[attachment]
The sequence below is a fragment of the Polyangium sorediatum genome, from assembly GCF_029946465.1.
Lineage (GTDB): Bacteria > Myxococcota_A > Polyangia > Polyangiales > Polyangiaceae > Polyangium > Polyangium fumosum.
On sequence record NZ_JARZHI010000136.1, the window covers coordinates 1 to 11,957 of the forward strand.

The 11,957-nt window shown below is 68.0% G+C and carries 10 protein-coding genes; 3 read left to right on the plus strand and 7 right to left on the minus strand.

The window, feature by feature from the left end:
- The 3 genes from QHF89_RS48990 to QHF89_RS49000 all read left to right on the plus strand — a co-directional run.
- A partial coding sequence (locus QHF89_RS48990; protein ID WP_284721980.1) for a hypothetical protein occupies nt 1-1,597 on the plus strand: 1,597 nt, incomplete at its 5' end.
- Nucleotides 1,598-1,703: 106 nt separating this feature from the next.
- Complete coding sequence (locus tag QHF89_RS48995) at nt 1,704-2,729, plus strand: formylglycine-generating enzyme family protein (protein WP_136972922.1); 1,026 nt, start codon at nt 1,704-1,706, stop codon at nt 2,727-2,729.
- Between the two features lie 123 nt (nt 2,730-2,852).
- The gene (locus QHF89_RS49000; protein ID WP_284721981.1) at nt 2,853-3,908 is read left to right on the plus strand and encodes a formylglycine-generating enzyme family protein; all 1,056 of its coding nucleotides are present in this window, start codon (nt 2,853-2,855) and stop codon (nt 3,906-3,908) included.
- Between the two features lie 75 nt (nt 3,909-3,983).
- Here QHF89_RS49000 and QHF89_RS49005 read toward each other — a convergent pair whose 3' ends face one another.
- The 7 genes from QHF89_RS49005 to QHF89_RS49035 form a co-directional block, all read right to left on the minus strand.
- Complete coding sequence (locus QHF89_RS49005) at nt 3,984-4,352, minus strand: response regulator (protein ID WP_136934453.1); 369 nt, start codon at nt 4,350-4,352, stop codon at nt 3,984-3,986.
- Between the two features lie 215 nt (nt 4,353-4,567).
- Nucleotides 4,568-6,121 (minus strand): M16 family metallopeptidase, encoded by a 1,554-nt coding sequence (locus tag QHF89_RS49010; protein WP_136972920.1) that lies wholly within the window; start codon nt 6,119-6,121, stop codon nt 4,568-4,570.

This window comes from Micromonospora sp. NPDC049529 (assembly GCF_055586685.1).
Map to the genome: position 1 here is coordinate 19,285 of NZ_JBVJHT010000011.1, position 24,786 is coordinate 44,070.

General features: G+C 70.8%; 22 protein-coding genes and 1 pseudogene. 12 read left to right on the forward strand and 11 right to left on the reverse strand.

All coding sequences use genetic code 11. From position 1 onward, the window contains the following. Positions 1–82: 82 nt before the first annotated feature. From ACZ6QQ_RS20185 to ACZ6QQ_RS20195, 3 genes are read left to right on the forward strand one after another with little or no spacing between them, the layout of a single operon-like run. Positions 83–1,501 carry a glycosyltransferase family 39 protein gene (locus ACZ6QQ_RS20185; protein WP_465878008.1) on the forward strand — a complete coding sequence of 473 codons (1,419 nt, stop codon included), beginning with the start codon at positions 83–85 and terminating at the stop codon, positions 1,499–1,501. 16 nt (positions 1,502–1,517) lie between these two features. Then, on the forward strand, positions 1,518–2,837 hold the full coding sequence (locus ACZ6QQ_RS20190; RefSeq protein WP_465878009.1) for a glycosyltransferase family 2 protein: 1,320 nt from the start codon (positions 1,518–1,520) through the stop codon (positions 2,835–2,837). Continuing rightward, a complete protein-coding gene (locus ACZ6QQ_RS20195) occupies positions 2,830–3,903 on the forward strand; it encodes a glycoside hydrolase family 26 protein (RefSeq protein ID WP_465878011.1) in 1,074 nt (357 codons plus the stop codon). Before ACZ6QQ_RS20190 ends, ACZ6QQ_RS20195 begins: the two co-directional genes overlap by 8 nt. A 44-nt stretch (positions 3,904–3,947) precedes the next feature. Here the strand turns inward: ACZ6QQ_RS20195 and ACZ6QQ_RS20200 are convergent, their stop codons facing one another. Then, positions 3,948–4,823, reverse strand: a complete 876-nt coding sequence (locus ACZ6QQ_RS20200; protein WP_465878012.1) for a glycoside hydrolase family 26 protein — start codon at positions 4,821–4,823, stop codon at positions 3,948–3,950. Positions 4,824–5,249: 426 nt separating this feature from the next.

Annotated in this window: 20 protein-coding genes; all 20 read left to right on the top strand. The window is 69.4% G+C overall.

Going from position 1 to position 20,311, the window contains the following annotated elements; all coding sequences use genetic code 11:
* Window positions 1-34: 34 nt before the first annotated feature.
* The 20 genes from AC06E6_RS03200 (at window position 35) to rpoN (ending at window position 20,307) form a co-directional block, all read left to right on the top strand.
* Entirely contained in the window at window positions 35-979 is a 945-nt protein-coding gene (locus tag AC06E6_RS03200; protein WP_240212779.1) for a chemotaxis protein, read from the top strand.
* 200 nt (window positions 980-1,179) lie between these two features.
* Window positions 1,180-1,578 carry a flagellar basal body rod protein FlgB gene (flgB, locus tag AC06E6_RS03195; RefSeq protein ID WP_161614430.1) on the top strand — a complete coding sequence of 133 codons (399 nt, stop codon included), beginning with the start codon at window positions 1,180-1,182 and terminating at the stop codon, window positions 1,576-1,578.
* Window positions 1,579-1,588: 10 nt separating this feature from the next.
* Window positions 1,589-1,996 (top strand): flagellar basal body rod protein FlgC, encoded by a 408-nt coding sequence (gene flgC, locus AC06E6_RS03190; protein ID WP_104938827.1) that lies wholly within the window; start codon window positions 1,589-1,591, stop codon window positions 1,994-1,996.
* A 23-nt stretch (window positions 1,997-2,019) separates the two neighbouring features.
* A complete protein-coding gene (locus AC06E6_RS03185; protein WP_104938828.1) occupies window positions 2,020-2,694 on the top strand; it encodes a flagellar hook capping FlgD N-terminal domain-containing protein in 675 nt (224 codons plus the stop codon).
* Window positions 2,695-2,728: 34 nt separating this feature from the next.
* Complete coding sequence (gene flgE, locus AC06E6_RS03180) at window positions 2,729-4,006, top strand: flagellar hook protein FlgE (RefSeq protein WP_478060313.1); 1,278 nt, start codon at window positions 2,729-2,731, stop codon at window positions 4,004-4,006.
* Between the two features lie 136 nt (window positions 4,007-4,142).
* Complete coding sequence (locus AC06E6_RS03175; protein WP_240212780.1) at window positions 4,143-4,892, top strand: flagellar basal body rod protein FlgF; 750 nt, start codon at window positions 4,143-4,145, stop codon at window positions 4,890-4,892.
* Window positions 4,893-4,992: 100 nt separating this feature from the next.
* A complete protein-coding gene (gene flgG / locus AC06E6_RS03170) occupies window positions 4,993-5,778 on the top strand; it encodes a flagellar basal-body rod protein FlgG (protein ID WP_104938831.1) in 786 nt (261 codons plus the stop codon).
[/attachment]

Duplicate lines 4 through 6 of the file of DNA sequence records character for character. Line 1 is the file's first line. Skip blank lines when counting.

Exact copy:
The 11,957-nt window shown below is 68.0% G+C and carries 10 protein-coding genes; 3 read left to right on the plus strand and 7 right to left on the minus strand.

The window, feature by feature from the left end:
- The 3 genes from QHF89_RS48990 to QHF89_RS49000 all read left to right on the plus strand — a co-directional run.